In response, Virgin and Virgin America executed a further TMLA (“the 2007 TMLA”) on 9 April 2007. This provided Virgin America with an increased ability to enter into code sharing arrangements with other airlines, entering into marketing agreements with any other airlines or entities, or operating flights between any points regardless of where such flights originate or terminate, without having to pay any royalties to Virgin provided that the Licensed Trade Marks were not used in connection with those activities.

The DOT was satisfied that these changes granted sufficient control and independence to a US airline and issued a certification. Virgin America ticket sales began in July 2007 and the first flight took place on 8 August 2007.

3. 2014 Initial Public Offering

In early 2014, Virgin America decided to make an Initial Public Offering (“IPO”) of shares.

As part of the IPO, there would be reduction in control by Virgin Group as a result of: removal of a series of veto rights; the halving of the Virgin group’s board representation; and decreasing Virgin Group’s holding of voting stock. These steps had two important consequences:

  1. Significant decrease in the ability of the Virgin Group to prevent Virgin America being acquired by, or merged with, another airline; and
  2. Increase in the likelihood that Virgin America would cease to use the Virgin trade marks and brand.

4. 2014 Trade Mark Licence Agreement (2014 TMLA)

As part of the IPO, the parties entered into a further TMLA (“the 2014 TMLA”). The key changes were:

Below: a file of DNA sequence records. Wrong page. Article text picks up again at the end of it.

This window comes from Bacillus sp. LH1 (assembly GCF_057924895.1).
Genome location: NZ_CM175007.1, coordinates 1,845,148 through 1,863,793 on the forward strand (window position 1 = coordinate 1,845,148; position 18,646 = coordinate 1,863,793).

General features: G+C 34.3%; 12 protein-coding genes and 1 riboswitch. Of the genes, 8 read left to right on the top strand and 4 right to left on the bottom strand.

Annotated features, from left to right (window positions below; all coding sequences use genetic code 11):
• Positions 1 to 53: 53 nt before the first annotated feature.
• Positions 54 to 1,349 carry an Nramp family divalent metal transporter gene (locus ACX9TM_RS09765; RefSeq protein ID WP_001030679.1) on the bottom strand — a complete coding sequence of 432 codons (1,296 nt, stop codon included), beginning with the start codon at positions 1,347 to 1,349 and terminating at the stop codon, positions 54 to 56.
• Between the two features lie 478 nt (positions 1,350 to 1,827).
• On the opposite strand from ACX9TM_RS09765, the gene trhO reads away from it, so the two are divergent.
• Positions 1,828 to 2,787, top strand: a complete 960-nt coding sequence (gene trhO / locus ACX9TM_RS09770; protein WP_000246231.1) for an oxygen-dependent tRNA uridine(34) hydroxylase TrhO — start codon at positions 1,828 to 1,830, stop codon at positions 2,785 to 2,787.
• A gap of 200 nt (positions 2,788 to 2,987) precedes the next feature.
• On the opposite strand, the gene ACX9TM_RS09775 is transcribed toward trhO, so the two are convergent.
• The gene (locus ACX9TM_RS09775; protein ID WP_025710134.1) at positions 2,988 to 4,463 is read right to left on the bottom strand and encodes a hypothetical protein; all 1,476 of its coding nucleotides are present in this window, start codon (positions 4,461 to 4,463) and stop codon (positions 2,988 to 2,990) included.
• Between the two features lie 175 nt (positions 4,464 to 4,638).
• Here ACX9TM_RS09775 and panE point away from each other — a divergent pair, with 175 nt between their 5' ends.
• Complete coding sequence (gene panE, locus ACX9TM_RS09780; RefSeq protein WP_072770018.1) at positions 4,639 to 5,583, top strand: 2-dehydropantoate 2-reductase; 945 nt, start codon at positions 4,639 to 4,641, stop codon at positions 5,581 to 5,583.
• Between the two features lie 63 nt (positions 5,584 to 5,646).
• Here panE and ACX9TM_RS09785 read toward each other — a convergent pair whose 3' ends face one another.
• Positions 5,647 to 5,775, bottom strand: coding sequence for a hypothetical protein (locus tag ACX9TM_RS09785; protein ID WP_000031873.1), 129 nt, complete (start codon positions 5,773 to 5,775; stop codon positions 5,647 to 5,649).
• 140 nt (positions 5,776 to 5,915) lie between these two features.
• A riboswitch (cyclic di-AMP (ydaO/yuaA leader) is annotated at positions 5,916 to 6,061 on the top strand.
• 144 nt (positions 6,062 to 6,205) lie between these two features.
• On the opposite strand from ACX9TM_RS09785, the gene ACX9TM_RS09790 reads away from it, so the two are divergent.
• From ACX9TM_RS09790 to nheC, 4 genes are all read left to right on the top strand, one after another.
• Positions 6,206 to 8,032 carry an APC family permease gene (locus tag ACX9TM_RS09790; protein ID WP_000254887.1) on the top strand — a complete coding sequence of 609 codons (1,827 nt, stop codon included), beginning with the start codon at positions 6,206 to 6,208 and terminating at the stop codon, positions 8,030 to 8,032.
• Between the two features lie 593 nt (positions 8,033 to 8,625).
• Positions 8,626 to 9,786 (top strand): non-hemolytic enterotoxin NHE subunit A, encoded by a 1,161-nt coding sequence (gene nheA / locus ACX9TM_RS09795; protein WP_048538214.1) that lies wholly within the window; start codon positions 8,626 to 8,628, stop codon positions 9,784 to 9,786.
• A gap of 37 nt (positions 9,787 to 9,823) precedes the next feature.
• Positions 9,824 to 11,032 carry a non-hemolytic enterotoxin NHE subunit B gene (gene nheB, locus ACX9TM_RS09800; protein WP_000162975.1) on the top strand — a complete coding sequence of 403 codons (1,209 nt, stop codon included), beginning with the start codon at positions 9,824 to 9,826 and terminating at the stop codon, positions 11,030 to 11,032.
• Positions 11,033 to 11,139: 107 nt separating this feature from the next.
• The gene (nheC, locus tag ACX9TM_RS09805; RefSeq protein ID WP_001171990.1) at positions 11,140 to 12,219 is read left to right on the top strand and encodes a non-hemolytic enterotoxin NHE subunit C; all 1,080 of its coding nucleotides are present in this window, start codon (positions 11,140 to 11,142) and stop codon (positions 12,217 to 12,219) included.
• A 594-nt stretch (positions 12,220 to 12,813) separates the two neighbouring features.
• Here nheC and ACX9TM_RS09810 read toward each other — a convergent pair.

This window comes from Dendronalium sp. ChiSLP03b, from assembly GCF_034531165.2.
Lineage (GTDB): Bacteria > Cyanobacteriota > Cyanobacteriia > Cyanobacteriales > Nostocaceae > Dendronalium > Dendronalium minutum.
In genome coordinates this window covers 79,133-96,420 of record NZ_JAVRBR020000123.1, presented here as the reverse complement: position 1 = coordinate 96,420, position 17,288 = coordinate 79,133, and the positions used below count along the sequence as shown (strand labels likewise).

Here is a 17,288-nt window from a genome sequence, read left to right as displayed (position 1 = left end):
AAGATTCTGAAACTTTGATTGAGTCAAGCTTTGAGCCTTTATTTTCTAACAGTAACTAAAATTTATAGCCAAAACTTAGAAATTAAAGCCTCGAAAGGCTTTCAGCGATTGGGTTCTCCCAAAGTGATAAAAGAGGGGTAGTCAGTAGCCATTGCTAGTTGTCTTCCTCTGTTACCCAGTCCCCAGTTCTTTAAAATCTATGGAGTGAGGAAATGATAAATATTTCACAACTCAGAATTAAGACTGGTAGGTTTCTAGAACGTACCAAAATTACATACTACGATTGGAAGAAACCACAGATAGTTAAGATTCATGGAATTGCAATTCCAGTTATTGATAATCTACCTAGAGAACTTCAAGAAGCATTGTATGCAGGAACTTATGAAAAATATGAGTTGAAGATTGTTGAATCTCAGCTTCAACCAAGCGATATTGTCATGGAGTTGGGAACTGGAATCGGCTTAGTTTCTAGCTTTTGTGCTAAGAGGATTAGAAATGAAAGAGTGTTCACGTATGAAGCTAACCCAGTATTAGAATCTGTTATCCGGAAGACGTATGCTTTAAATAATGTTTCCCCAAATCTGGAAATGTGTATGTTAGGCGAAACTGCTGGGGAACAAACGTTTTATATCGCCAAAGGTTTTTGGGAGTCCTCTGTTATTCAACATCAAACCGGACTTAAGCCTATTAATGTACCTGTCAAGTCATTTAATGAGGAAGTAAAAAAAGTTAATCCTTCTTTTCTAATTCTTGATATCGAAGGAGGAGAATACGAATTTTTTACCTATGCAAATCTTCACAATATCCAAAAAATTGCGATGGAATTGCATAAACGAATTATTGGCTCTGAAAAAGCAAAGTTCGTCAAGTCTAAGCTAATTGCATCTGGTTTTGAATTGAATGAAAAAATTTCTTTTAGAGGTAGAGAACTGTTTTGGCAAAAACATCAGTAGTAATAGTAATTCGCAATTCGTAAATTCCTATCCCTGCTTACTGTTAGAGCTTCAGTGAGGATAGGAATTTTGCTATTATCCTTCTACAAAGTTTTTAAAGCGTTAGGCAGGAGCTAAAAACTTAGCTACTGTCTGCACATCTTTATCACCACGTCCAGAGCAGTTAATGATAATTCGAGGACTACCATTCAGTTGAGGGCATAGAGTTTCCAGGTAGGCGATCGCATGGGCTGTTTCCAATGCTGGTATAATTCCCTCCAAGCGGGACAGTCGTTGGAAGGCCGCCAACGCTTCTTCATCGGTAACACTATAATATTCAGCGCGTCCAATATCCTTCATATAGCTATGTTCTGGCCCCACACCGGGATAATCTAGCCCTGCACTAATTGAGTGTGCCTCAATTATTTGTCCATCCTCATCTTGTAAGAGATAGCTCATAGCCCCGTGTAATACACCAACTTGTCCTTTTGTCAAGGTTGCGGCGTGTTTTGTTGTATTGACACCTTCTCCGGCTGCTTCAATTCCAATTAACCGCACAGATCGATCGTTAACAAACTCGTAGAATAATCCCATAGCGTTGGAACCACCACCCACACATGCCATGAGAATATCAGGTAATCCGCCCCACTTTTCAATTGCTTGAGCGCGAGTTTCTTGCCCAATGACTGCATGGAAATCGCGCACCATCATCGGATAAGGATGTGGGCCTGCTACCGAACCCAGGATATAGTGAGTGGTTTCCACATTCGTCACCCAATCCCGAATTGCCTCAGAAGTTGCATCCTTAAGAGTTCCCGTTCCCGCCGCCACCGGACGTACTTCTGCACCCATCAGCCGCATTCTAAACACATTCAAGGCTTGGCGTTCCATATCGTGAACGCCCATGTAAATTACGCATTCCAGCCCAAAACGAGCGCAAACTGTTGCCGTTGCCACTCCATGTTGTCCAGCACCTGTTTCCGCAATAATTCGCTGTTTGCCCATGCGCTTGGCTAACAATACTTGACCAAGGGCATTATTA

1. The term of the licence for Licensed Trade Marks was extended to 25 years
  2. An increase of the licensing fee payable to Virgin; and
  3. The introduction of a Minimum Royalty Fee initially set at US$7,978,200 for each year of the 25 year term of the 2014 TMLA (the “Minimum Royalty Fee”).

The IPO went ahead on 14 November 2014.

5. Acquisition of Virgin America

In December 2016, Virgin America was acquired by Alaska Air Group Inc (“Alaska”) for USD 2.6 billion.

As a result, Virgin America became a wholly owned subsidiary of Alaska and operated alongside Alaska Airlines.

The next two years saw a rapid move by Alaska away from the VIRGIN trade marks and branding:

March 2017

Alaska announced that it intended to wind down use of the Virgin brand (that is, to de-brand).

July 2018

Alaska merged Virgin America and Alaska Airlines. Alaska thereby assumed all of Virgin America’s rights and obligations.

30 May 2019

End date set by Alaska for the use of the Virgin trade marks and branding.

15 July 2019

Alaska informed Virgin that the amount Alaska believed was due for Q2 2019 under the Current TMLA was US$1,420,226. Virgin disagreed, pointing to the Minimum Royalty Fee in the 2014 TMLA.

2 December 2019

Unable to resolve the dispute, and the 2014 TMLA was governed by the law, and subject to the jurisdiction, of England & Wales, High Court proceedings were issued by Virgin.


6. Decision of the High Court